We never imagined a tank museum could be such a moving and fascinating day out. The Tank Museum, Bovington, Dorset bills itself as the home of the tank. We lost count of the number of tanks and other armoured vehicles at the museum.
But this is no dry display of long silenced fighting vehicles. We were really impressed by the videos telling the story of the tank, and the audio interviews with tank men from the Great War to the current Afghanistan campaign.
For me, the first world war displays were the highlight of the visit. I was amazed by the number of Great War tanks on display. We’ll be commemorating the centenary of the war to end all wars this August, and it’s poignant to think about the sacrifices of my grandparents’ generation in those desperate days. Britain invented the tank to try to break the deadly stalemate on the western front.
At first, serving in a tank would have seen like a blessing compared with life as an infantry soldier in the trenches. But tank men soon realised this was no safe option. According to a Tank Museum podcast, second world war tank veteran Jack Baker felt far more comfortable armed with a rifle & shovel than being confined within a turret. It must have been similar to serving in a submarine, living and fighting in a cramped tin, knowing that you faced a grim death if your machine was hit. No wonder veterans refer to tanks ‘brewing up’ when struck by enemy fire.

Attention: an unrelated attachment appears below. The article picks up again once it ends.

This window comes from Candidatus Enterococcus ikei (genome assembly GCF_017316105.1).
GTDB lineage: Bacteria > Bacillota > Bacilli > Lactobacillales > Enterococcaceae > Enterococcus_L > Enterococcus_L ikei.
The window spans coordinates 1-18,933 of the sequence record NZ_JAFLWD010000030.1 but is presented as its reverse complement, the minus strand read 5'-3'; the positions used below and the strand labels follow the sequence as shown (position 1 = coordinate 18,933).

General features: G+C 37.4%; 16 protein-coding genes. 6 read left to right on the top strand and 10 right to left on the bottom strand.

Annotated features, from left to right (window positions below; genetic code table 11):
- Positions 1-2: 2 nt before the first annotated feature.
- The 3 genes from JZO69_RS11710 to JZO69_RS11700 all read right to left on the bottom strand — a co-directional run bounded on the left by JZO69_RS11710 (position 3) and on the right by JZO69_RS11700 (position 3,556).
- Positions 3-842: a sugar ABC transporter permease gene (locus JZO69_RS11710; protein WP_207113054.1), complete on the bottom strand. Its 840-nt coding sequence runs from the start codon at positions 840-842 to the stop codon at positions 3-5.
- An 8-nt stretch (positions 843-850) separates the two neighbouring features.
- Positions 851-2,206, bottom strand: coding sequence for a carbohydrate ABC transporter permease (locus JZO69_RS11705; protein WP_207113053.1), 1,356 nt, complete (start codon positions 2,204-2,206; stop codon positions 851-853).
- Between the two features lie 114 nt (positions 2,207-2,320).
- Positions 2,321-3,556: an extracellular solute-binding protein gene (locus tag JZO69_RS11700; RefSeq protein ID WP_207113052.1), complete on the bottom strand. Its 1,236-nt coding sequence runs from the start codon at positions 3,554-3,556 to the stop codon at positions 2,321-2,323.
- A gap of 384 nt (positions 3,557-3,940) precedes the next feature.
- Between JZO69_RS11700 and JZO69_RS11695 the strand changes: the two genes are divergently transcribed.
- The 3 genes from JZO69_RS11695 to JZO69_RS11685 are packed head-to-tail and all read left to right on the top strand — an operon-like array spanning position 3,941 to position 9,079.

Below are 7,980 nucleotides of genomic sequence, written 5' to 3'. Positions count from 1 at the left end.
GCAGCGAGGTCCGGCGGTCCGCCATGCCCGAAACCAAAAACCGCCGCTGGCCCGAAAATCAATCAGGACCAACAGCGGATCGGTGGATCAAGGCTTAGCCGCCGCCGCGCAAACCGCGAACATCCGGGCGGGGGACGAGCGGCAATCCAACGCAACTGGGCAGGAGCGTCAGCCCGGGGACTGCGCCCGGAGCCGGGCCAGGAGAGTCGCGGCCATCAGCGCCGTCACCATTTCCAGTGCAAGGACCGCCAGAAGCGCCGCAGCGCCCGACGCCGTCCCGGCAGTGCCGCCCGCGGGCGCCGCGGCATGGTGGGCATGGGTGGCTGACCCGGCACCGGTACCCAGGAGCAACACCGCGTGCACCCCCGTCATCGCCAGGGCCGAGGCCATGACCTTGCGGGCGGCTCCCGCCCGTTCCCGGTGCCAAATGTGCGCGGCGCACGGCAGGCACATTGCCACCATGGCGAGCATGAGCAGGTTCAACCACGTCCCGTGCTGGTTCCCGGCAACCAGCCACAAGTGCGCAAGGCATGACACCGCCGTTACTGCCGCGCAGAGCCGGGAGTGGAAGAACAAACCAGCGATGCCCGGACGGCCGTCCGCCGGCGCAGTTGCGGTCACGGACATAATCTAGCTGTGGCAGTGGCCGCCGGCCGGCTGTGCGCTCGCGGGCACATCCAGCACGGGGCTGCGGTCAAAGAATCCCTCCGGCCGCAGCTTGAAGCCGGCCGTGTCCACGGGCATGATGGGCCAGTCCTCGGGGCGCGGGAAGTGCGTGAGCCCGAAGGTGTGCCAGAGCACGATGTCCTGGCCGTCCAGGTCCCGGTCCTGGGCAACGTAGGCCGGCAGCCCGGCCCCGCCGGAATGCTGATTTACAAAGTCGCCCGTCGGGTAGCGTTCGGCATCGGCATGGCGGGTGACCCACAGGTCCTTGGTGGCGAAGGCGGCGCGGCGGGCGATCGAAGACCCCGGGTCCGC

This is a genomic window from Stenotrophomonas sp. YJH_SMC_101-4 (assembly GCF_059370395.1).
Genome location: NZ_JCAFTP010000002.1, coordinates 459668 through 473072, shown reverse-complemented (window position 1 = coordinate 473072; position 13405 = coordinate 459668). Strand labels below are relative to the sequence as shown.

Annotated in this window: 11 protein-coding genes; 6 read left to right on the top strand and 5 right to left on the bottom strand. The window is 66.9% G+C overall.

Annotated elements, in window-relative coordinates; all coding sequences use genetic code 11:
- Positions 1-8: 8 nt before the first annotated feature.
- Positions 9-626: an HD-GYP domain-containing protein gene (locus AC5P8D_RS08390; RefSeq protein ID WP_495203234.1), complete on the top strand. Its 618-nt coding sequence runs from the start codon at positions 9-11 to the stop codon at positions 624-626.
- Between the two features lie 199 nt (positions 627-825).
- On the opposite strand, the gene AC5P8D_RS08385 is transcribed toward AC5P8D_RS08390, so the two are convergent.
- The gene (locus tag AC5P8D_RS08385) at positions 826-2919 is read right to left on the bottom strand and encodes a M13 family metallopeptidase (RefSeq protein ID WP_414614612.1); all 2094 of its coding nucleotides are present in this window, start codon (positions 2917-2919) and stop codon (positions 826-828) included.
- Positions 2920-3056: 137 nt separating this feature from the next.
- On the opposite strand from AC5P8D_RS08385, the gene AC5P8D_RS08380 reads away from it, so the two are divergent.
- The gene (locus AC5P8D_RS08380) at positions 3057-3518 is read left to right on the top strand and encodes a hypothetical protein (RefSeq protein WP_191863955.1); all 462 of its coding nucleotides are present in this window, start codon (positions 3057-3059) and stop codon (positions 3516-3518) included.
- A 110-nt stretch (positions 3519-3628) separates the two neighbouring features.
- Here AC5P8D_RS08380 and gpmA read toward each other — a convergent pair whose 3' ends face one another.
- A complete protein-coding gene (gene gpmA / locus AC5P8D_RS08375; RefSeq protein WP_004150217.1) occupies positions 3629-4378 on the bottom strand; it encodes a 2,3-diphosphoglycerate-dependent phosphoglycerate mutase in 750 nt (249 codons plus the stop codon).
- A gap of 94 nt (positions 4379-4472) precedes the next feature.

Long ago, I learned how Britain sent its men into battle in the second world war in desperately ill-equipped tanks. Tank crews in Normandy feared coming face to face with the deadly German panzers. They found their ammunition bounced harmlessly off the Nazi tanks. No wonder the breakout from the D Day beach head was so slow and costly.
The final section of the Tank Museum is devoted to the current campaign in Afghanistan. This is surely one of the most unlikely story in the British army’s history. How could we ever have become entangled in a 21st century occupation of Afghanistan that lasted twice as long as the second world war? (Clue: political folly.) As ever, the British army has had to cope with the foolish decisions of our political leaders.
I close this post with a detail from the war memorial at Richmond, Surrey. I don’t know if any tank men are immortalised here. But it captures perfectly the determination of a grieving nation to remember the young men who went to war and never came back. Tragically, Britain and countless other countries went through similar horrors barely 20 years later. I am very lucky that my generation was spared the terror of total war.
Pingback: Dorset delight | Ertblog